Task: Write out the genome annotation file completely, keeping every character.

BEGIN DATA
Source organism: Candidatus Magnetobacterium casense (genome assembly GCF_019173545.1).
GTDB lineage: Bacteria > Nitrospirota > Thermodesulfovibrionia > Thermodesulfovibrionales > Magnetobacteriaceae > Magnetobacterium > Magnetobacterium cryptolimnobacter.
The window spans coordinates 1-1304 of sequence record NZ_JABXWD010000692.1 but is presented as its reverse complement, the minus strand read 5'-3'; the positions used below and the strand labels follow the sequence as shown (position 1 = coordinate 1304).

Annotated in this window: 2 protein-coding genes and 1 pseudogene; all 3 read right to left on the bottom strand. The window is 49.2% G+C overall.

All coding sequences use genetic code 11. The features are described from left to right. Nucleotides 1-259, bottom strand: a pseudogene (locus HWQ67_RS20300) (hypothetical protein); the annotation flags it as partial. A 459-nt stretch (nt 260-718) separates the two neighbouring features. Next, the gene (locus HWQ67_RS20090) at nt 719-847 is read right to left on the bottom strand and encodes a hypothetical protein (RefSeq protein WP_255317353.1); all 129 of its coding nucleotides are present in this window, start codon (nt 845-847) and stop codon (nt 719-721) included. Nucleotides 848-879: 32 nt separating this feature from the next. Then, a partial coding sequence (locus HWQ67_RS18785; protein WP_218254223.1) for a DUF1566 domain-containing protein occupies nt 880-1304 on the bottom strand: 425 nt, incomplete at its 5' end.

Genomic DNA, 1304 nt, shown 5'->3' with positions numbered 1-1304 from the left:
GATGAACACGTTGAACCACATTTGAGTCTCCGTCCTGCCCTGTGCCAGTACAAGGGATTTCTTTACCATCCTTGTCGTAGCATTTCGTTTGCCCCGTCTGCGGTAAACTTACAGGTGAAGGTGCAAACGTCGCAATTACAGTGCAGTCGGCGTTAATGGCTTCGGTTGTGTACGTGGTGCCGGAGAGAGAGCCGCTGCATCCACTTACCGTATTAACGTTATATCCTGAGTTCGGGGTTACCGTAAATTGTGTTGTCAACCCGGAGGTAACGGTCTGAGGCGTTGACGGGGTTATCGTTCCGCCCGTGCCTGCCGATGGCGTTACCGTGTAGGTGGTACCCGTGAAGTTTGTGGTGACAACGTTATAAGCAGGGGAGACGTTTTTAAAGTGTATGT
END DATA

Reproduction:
Source organism: Candidatus Magnetobacterium casense (genome assembly GCF_019173545.1).
GTDB lineage: Bacteria > Nitrospirota > Thermodesulfovibrionia > Thermodesulfovibrionales > Magnetobacteriaceae > Magnetobacterium > Magnetobacterium cryptolimnobacter.
The window spans coordinates 1-1304 of sequence record NZ_JABXWD010000692.1 but is presented as its reverse complement, the minus strand read 5'-3'; the positions used below and the strand labels follow the sequence as shown (position 1 = coordinate 1304).

Annotated in this window: 2 protein-coding genes and 1 pseudogene; all 3 read right to left on the bottom strand. The window is 49.2% G+C overall.

All coding sequences use genetic code 11. The features are described from left to right. Nucleotides 1-259, bottom strand: a pseudogene (locus HWQ67_RS20300) (hypothetical protein); the annotation flags it as partial. A 459-nt stretch (nt 260-718) separates the two neighbouring features. Next, the gene (locus HWQ67_RS20090) at nt 719-847 is read right to left on the bottom strand and encodes a hypothetical protein (RefSeq protein WP_255317353.1); all 129 of its coding nucleotides are present in this window, start codon (nt 845-847) and stop codon (nt 719-721) included. Nucleotides 848-879: 32 nt separating this feature from the next. Then, a partial coding sequence (locus HWQ67_RS18785; protein WP_218254223.1) for a DUF1566 domain-containing protein occupies nt 880-1304 on the bottom strand: 425 nt, incomplete at its 5' end.

Genomic DNA, 1304 nt, shown 5'->3' with positions numbered 1-1304 from the left:
GATGAACACGTTGAACCACATTTGAGTCTCCGTCCTGCCCTGTGCCAGTACAAGGGATTTCTTTACCATCCTTGTCGTAGCATTTCGTTTGCCCCGTCTGCGGTAAACTTACAGGTGAAGGTGCAAACGTCGCAATTACAGTGCAGTCGGCGTTAATGGCTTCGGTTGTGTACGTGGTGCCGGAGAGAGAGCCGCTGCATCCACTTACCGTATTAACGTTATATCCTGAGTTCGGGGTTACCGTAAATTGTGTTGTCAACCCGGAGGTAACGGTCTGAGGCGTTGACGGGGTTATCGTTCCGCCCGTGCCTGCCGATGGCGTTACCGTGTAGGTGGTACCCGTGAAGTTTGTGGTGACAACGTTATAAGCAGGGGAGACGTTTTTAAAGTGTATGT